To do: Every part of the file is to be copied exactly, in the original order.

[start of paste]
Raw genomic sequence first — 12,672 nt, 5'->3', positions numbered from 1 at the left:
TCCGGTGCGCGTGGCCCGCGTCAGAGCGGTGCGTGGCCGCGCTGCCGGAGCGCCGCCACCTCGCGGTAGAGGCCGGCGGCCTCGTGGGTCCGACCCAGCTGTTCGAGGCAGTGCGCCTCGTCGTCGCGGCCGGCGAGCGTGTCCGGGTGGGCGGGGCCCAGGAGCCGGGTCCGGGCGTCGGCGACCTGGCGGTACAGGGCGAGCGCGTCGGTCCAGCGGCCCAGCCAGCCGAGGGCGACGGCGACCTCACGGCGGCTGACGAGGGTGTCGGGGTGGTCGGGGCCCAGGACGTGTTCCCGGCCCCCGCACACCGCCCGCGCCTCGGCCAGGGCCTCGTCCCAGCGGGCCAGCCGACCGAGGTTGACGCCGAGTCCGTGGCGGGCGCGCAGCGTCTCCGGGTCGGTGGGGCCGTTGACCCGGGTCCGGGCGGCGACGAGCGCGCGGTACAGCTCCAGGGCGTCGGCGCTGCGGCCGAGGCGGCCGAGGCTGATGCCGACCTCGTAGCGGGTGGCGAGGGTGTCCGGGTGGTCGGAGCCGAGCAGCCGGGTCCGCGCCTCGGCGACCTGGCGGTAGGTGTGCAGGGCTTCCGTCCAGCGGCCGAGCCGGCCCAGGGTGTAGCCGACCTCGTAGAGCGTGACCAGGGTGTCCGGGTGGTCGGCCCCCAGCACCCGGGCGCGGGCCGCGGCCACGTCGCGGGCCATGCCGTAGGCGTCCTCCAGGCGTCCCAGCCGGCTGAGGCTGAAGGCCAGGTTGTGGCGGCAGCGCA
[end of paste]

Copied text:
Raw genomic sequence first — 12,672 nt, 5'->3', positions numbered from 1 at the left:
TCCGGTGCGCGTGGCCCGCGTCAGAGCGGTGCGTGGCCGCGCTGCCGGAGCGCCGCCACCTCGCGGTAGAGGCCGGCGGCCTCGTGGGTCCGACCCAGCTGTTCGAGGCAGTGCGCCTCGTCGTCGCGGCCGGCGAGCGTGTCCGGGTGGGCGGGGCCCAGGAGCCGGGTCCGGGCGTCGGCGACCTGGCGGTACAGGGCGAGCGCGTCGGTCCAGCGGCCCAGCCAGCCGAGGGCGACGGCGACCTCACGGCGGCTGACGAGGGTGTCGGGGTGGTCGGGGCCCAGGACGTGTTCCCGGCCCCCGCACACCGCCCGCGCCTCGGCCAGGGCCTCGTCCCAGCGGGCCAGCCGACCGAGGTTGACGCCGAGTCCGTGGCGGGCGCGCAGCGTCTCCGGGTCGGTGGGGCCGTTGACCCGGGTCCGGGCGGCGACGAGCGCGCGGTACAGCTCCAGGGCGTCGGCGCTGCGGCCGAGGCGGCCGAGGCTGATGCCGACCTCGTAGCGGGTGGCGAGGGTGTCCGGGTGGTCGGAGCCGAGCAGCCGGGTCCGCGCCTCGGCGACCTGGCGGTAGGTGTGCAGGGCTTCCGTCCAGCGGCCGAGCCGGCCCAGGGTGTAGCCGACCTCGTAGAGCGTGACCAGGGTGTCCGGGTGGTCGGCCCCCAGCACCCGGGCGCGGGCCGCGGCCACGTCGCGGGCCATGCCGTAGGCGTCCTCCAGGCGTCCCAGCCGGCTGAGGCTGAAGGCCAGGTTGTGGCGGCAGCGCA